South Sudanese commanders use child soldiers as "cannon fodder"

By REUTERS
December 15, 2015 07:11

 
X

Dear Reader,
As you can imagine, more people are reading The Jerusalem Post than ever before. Nevertheless, traditional business models are no longer sustainable and high-quality publications, like ours, are being forced to look for new ways to keep going. Unlike many other news organizations, we have not put up a paywall. We want to keep our journalism open and accessible and be able to keep providing you with news and analyses from the frontlines of Israel, the Middle East and the Jewish World.

As one of our loyal readers, we ask you to be our partner.

For $5 a month you will receive access to the following:

  • A user experience almost completely free of ads
  • Access to our Premium Section
  • Content from the award-winning Jerusalem Report and our monthly magazine to learn Hebrew - Ivrit
  • A brand new ePaper featuring the daily newspaper as it appears in print in Israel

Help us grow and continue telling Israel’s story to the world.

Thank you,

Ronit Hasin-Hochman, CEO, Jerusalem Post Group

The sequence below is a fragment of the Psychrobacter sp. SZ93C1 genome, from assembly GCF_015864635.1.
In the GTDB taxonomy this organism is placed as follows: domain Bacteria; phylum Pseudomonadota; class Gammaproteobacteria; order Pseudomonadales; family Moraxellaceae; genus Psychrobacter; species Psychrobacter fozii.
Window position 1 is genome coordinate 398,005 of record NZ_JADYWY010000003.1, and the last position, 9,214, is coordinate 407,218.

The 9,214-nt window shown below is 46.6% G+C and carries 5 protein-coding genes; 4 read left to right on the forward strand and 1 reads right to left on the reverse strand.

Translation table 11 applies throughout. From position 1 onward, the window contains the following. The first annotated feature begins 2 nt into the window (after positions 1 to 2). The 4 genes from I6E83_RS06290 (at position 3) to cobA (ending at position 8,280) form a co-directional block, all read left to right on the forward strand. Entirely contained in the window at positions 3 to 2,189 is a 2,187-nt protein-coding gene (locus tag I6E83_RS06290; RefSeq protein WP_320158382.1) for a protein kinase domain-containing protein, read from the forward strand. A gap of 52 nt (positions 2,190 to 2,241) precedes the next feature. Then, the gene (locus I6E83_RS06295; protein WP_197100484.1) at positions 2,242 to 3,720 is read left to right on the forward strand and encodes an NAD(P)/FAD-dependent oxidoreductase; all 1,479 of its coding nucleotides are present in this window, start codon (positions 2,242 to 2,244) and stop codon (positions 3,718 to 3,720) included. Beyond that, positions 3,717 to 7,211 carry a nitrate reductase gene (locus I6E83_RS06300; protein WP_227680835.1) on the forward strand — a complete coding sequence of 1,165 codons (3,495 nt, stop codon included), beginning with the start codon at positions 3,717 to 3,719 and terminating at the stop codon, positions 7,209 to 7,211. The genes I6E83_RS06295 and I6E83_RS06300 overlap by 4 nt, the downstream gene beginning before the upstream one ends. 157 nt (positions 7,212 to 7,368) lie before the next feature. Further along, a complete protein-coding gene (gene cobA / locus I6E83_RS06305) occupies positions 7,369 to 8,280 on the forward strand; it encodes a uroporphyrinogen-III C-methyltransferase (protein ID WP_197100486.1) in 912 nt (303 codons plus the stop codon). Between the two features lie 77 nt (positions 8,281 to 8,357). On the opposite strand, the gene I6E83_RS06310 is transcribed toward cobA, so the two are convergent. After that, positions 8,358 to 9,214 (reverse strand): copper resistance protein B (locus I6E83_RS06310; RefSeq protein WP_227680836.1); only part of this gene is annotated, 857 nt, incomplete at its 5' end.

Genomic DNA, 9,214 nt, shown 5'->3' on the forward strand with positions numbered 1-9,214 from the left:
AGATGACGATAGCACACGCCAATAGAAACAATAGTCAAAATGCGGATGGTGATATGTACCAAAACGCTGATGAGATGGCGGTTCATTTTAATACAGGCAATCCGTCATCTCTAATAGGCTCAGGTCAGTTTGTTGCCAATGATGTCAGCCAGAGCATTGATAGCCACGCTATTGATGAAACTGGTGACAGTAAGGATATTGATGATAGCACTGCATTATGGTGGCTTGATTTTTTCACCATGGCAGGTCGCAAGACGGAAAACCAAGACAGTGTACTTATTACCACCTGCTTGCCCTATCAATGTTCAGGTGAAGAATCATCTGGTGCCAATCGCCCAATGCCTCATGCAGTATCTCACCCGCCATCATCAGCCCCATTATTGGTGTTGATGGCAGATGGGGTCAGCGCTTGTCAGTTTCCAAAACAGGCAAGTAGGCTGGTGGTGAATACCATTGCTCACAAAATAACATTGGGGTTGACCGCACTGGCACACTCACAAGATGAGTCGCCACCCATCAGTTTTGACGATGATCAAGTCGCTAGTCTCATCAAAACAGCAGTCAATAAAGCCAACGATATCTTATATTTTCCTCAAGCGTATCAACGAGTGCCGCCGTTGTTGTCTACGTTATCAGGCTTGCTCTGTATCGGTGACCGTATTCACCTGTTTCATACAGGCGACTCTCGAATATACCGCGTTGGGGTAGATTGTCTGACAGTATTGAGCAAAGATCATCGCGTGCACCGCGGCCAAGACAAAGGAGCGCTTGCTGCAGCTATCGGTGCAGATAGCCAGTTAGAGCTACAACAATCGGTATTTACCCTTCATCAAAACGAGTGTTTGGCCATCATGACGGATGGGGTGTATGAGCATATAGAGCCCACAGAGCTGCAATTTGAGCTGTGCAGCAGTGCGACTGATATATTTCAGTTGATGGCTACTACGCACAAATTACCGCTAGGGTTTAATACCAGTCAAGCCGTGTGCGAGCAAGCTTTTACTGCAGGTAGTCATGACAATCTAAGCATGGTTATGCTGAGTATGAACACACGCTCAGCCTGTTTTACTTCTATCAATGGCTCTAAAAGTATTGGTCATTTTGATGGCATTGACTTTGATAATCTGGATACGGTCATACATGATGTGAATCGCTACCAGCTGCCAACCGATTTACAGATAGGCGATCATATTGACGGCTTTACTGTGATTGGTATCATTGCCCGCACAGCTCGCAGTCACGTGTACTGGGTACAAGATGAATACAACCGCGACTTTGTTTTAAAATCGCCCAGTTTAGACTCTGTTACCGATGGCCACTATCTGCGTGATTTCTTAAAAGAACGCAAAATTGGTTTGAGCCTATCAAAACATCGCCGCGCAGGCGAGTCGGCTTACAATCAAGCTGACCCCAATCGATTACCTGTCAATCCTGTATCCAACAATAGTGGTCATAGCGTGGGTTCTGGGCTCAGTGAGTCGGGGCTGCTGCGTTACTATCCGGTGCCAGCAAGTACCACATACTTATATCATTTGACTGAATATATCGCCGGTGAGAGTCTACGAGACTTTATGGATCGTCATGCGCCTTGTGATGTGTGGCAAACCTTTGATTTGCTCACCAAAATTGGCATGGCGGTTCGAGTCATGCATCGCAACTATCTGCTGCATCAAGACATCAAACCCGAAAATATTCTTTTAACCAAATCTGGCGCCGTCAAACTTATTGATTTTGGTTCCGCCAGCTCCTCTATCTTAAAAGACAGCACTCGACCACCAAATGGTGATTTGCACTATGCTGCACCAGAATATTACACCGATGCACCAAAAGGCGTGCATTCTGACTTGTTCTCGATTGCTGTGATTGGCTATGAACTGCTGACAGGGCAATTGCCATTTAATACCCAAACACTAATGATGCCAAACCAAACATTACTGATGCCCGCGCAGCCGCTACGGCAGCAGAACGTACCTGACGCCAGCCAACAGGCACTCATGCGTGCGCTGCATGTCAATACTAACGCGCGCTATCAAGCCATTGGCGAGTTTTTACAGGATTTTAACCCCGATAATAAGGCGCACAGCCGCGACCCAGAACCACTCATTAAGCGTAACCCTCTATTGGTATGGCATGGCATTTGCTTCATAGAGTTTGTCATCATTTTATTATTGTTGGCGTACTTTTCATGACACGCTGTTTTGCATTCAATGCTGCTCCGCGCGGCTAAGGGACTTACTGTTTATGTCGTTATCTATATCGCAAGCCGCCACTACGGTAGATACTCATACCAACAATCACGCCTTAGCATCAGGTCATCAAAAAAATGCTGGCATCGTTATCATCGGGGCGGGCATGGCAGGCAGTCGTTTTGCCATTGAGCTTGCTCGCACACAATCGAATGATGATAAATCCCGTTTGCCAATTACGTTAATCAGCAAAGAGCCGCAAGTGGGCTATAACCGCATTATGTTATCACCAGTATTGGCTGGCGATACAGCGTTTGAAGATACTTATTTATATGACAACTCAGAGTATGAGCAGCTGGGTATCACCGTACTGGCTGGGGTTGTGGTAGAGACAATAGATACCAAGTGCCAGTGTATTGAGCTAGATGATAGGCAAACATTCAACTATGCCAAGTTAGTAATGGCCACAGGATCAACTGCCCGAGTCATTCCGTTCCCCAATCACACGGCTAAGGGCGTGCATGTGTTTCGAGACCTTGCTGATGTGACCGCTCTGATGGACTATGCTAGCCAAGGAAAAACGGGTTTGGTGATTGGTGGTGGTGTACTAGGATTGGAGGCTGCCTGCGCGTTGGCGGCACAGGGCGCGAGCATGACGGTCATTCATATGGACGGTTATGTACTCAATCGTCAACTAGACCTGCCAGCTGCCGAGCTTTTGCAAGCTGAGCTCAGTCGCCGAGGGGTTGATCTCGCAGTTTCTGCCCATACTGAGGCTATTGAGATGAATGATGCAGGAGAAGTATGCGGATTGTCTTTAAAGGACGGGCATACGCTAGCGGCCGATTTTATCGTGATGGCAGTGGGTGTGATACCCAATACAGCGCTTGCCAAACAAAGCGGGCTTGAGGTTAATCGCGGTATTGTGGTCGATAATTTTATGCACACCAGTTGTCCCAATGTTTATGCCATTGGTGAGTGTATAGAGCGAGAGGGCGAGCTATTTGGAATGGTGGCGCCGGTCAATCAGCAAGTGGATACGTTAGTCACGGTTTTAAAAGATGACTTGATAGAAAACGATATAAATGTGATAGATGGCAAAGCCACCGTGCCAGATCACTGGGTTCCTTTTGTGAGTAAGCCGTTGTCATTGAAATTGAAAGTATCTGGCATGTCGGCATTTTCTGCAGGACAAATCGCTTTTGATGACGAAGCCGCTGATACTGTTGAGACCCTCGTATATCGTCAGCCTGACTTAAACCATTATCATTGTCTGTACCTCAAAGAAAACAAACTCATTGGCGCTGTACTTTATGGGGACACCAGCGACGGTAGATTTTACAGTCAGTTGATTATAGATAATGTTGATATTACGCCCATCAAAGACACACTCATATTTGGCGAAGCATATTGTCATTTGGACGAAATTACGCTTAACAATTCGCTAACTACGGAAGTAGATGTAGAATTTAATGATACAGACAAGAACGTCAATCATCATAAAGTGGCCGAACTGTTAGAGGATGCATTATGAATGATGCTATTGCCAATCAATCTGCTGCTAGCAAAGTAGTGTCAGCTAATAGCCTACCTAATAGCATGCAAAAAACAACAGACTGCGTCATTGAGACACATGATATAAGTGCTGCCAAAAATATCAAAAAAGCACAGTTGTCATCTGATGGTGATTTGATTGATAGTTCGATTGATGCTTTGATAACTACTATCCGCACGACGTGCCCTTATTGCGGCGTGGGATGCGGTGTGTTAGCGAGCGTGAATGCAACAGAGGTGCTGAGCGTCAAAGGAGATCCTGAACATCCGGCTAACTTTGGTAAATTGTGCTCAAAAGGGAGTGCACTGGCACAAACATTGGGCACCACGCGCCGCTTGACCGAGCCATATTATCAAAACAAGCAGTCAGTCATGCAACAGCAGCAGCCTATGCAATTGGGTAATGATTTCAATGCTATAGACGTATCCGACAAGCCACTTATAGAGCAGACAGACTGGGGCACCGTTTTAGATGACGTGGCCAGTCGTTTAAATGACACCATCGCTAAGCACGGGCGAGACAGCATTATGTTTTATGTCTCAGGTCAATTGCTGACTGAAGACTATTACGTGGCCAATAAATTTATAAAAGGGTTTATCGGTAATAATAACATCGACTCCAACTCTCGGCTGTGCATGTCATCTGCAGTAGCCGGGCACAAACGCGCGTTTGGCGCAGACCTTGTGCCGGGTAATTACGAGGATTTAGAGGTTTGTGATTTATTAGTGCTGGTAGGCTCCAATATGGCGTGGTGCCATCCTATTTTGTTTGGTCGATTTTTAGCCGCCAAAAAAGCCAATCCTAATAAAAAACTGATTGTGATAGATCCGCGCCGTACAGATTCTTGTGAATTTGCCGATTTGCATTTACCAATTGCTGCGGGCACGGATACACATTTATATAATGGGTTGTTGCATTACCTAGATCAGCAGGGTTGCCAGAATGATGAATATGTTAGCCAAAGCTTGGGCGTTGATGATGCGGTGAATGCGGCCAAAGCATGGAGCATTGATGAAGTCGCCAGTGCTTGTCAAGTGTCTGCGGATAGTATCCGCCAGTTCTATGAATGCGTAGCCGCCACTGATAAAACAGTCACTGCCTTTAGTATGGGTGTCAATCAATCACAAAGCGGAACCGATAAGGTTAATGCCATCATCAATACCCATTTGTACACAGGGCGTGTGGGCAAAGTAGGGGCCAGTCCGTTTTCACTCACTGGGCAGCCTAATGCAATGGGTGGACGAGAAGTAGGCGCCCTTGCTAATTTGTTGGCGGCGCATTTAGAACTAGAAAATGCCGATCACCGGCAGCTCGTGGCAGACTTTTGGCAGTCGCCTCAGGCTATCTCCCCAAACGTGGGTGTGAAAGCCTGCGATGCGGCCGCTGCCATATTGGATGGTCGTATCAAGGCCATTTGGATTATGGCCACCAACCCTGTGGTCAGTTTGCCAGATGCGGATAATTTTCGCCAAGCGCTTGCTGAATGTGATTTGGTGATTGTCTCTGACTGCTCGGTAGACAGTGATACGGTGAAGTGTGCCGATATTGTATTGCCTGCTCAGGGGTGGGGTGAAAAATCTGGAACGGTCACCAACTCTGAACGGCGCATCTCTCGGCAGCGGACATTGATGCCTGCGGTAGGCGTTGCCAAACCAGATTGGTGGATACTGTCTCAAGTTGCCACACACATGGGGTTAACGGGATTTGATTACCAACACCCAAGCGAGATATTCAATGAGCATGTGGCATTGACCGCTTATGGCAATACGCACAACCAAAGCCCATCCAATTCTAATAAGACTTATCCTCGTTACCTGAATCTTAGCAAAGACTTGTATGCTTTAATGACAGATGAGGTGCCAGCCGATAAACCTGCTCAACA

Yaakov Katz, Editor-in-Chief

UPGRADE YOUR JPOST EXPERIENCE FOR 5$ PER MONTH Show me later Don't show it again

NAIROBI - More than a dozen senior commanders and officials who children say recruited them as soldiers in South Sudan should be investigated, Human Rights Watch said on Tuesday.

The United Nations says 16,000 children have joined armed groups since South Sudan's civil war erupted two years ago.

"It's the brutal recruitment that is the most heart wrenching," Skye Wheeler, the report's author, told the Thomson Reuters Foundation.

"Forces come through their village and grab them and force them into fighting. It's an absolute negation of their basic rights as children, but also as people, not to be treated just as cannon fodder."

South Sudan was plunged into a civil war in December 2013 when a political crisis triggered fighting between forces loyal to President Salva Kiir and rebels allied with his former deputy Riek Machar. The conflict has reopened ethnic faultlines that pit Kiir's Dinka people against Machar's ethnic Nuer people.

A peace deal was signed in August but the two sides have repeatedly accused each other of violations.

Related Content

Breaking news
August 17, 2018
Turkish lira weakens to 5.86, U.S. warns of more sanctions

By REUTERS